Esther 10 COMMENTARY (Pulpit)

Esther 10
Pulpit Commentary
And the king Ahasuerus laid a tribute upon the land, and upon the isles of the sea.
Verse 1. - King Ahasuerus laid a tribute on the land. Darius, the son of Hystaspes, was the first to do this (Herod., 3:89); but, as the tribute had to be rearranged from time to time (ibid., 6:42), any subsequent Persian monarch who made a fresh arrangement might be said to "lay a tribute on the land." Xerxes is not unlikely to have done so after his return from Greece, as he had lost portions of his territories. And on the islands of the sea. The Hebrew expression translated by "islands of the sea" includes maritime tracts. Xerxes by the Greek expedition lost the islands of the AEgean, but still held certain tracts upon the coast of Europe, which were occupied for a considerable time by Persian garrisons (Herod., 7:106, 107). These would necessarily be included in any assessment that he may have made, and it is even not unlikely that Xerxes would lay his assessment on the AEgean islands, though he might not be able to collect it.
And all the acts of his power and of his might, and the declaration of the greatness of Mordecai, whereunto the king advanced him, are they not written in the book of the chronicles of the kings of Media and Persia?
Verse 2. - All the acts of his power and of his might. These are unknown to us. After the failure of the Grecian expedition Xerxes attempted nothing further on that side of his empire, and the Greeks consequently record nothing more concerning him. He may have made expeditions in other directions. But the chief evidences that we have of his activity point to his having sought to gratify his ambition and give vent to his grand ideas by erecting magnificent buildings. The book of the chronicles. See Esther 2:23; Esther 6:1; Esther 9:32. The kings of Media and Persia. It is indicative of the intimate connection of the two Iranian empires that one "book" contained the records of both. The fact of the connection is fully established by profane history. Its exact nature is not perhaps even yet fully understood. "Media" seems to be placed before "Persia" in this place on chronological grounds, because the Median history preceded the Persian history, and was therefore recorded first in the "book."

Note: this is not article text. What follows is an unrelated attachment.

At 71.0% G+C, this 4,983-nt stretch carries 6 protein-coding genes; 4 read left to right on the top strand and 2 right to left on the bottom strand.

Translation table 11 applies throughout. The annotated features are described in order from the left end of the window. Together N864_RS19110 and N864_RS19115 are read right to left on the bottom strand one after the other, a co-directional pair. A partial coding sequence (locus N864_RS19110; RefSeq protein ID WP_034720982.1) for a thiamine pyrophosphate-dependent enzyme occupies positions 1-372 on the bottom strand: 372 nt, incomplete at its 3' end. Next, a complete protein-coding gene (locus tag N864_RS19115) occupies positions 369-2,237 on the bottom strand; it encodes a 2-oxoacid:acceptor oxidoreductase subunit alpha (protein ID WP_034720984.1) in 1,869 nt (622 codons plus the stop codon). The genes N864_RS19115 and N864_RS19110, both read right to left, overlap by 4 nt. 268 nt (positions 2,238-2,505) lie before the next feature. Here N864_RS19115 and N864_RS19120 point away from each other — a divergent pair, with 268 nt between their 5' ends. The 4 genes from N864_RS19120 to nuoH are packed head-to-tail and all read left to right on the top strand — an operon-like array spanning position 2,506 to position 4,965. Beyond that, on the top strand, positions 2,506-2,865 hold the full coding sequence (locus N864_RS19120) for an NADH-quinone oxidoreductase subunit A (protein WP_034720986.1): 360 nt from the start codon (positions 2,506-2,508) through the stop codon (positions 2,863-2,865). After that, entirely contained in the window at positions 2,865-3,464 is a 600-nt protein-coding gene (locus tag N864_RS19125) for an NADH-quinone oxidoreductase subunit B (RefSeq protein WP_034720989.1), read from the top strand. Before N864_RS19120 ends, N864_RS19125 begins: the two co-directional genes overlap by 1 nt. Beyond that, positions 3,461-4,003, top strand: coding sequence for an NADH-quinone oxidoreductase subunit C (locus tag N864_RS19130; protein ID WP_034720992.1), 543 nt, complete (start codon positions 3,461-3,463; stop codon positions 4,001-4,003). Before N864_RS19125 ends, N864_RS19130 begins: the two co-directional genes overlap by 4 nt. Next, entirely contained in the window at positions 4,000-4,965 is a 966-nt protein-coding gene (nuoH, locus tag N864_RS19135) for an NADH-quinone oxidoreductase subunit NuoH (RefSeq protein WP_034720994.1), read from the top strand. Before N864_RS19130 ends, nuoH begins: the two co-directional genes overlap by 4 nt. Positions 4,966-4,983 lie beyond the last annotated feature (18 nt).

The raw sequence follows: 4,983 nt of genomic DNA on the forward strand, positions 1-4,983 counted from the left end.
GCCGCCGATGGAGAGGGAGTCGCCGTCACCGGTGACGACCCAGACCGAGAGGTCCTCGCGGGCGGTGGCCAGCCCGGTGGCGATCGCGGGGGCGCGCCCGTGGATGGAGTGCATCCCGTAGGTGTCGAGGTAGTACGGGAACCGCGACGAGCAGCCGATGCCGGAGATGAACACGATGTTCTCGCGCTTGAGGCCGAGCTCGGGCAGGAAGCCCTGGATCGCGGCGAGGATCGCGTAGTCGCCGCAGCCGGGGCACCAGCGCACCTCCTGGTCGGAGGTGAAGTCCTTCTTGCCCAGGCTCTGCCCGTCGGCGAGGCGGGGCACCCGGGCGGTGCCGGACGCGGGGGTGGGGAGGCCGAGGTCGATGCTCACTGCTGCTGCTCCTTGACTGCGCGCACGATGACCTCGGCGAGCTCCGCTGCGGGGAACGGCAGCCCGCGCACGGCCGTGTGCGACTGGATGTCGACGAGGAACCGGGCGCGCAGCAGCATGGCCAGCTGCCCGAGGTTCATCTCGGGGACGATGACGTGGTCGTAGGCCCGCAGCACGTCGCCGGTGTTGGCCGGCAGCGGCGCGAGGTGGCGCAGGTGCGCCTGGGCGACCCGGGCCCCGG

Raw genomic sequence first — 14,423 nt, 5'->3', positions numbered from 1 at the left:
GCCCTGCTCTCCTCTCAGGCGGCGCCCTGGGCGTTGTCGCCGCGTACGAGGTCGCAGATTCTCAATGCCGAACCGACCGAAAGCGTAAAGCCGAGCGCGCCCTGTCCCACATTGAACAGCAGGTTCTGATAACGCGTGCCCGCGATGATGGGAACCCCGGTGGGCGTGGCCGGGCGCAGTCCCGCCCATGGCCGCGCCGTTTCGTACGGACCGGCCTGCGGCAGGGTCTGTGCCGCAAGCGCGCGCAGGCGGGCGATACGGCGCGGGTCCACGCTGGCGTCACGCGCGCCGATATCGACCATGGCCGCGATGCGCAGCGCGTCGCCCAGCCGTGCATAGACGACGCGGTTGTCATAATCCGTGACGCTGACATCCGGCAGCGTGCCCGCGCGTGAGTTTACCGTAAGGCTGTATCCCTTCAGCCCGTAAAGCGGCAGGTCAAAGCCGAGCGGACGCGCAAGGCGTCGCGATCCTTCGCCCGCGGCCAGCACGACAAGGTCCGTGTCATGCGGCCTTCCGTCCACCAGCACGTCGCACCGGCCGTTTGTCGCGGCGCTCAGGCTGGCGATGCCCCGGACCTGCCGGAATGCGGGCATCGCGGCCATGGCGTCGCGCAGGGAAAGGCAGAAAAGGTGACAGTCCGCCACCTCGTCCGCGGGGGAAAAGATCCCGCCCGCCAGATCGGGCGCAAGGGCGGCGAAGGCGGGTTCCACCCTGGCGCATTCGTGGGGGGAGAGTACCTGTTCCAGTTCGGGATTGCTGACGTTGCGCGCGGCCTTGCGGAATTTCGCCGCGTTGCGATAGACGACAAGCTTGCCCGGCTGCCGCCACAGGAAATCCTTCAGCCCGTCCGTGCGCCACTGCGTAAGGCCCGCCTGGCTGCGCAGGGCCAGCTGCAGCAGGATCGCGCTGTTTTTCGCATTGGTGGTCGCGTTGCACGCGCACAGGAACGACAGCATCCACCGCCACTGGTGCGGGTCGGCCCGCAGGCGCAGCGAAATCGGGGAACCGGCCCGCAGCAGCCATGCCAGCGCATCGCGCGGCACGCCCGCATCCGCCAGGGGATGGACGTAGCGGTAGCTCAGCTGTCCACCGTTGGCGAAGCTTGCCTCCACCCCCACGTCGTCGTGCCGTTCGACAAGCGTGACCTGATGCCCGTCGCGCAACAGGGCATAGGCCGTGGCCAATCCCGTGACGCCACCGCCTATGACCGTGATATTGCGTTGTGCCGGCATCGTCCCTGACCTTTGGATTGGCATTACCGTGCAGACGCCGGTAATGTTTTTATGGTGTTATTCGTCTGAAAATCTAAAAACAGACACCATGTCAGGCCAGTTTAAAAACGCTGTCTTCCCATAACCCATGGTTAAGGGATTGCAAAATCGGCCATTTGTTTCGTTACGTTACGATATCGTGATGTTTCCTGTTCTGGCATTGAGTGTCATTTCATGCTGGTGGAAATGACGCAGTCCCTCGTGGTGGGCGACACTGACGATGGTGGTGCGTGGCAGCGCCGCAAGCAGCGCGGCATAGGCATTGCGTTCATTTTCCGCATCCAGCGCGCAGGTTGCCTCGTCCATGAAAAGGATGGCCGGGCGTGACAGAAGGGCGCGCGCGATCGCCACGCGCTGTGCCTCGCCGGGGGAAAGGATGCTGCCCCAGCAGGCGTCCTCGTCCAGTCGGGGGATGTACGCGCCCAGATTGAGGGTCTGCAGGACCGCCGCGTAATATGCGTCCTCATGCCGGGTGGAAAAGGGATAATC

For Mordecai the Jew was next unto king Ahasuerus, and great among the Jews, and accepted of the multitude of his brethren, seeking the wealth of his people, and speaking peace to all his seed.
Verse 3. - Next unto king Ahasuerus. Compare Genesis 41:40; Daniel 5:7; Daniel 6:3. Profane history neither confirms this nor contradicts it. We know almost nothing of Xerxes from profane sources after his return to Susa in B.C. 479. Accepted cf. Or, "beloved by." The wealth of his people. i.e. their welfare. Speaking peace to all his seed. It is generally allowed that by "his seed", we must understand those of the same stock with himself - "the seed of Israel." "Speaking peace" to them seems to mean "promoting their peace and safety" - insuring them, so long as he lived and ruled, a quiet and peaceful existence.

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